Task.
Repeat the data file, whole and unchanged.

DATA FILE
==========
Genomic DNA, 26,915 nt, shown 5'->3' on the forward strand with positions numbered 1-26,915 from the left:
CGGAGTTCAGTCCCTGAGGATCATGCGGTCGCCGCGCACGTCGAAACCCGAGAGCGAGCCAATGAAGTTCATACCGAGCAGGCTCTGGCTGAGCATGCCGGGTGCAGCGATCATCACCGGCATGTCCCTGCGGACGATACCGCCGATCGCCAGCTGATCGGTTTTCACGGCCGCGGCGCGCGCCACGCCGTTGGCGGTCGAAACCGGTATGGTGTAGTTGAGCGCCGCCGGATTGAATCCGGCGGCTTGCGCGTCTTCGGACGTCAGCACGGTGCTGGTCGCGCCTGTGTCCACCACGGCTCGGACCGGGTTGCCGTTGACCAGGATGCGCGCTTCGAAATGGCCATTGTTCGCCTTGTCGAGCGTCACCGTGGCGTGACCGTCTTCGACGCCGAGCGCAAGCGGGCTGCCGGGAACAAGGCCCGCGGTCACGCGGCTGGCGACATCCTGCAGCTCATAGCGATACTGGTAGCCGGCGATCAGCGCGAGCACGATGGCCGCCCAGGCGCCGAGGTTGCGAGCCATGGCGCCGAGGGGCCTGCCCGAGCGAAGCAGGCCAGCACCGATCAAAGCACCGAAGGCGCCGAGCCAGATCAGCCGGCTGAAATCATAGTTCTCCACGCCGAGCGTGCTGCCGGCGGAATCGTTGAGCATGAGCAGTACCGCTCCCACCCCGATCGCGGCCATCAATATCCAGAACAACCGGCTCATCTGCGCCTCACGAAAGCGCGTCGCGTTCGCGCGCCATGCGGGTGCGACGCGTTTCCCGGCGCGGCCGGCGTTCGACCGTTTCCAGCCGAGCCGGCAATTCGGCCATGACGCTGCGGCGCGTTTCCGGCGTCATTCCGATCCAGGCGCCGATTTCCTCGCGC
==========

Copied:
Genomic DNA, 26,915 nt, shown 5'->3' on the forward strand with positions numbered 1-26,915 from the left:
CGGAGTTCAGTCCCTGAGGATCATGCGGTCGCCGCGCACGTCGAAACCCGAGAGCGAGCCAATGAAGTTCATACCGAGCAGGCTCTGGCTGAGCATGCCGGGTGCAGCGATCATCACCGGCATGTCCCTGCGGACGATACCGCCGATCGCCAGCTGATCGGTTTTCACGGCCGCGGCGCGCGCCACGCCGTTGGCGGTCGAAACCGGTATGGTGTAGTTGAGCGCCGCCGGATTGAATCCGGCGGCTTGCGCGTCTTCGGACGTCAGCACGGTGCTGGTCGCGCCTGTGTCCACCACGGCTCGGACCGGGTTGCCGTTGACCAGGATGCGCGCTTCGAAATGGCCATTGTTCGCCTTGTCGAGCGTCACCGTGGCGTGACCGTCTTCGACGCCGAGCGCAAGCGGGCTGCCGGGAACAAGGCCCGCGGTCACGCGGCTGGCGACATCCTGCAGCTCATAGCGATACTGGTAGCCGGCGATCAGCGCGAGCACGATGGCCGCCCAGGCGCCGAGGTTGCGAGCCATGGCGCCGAGGGGCCTGCCCGAGCGAAGCAGGCCAGCACCGATCAAAGCACCGAAGGCGCCGAGCCAGATCAGCCGGCTGAAATCATAGTTCTCCACGCCGAGCGTGCTGCCGGCGGAATCGTTGAGCATGAGCAGTACCGCTCCCACCCCGATCGCGGCCATCAATATCCAGAACAACCGGCTCATCTGCGCCTCACGAAAGCGCGTCGCGTTCGCGCGCCATGCGGGTGCGACGCGTTTCCCGGCGCGGCCGGCGTTCGACCGTTTCCAGCCGAGCCGGCAATTCGGCCATGACGCTGCGGCGCGTTTCCGGCGTCATTCCGATCCAGGCGCCGATTTCCTCGCGC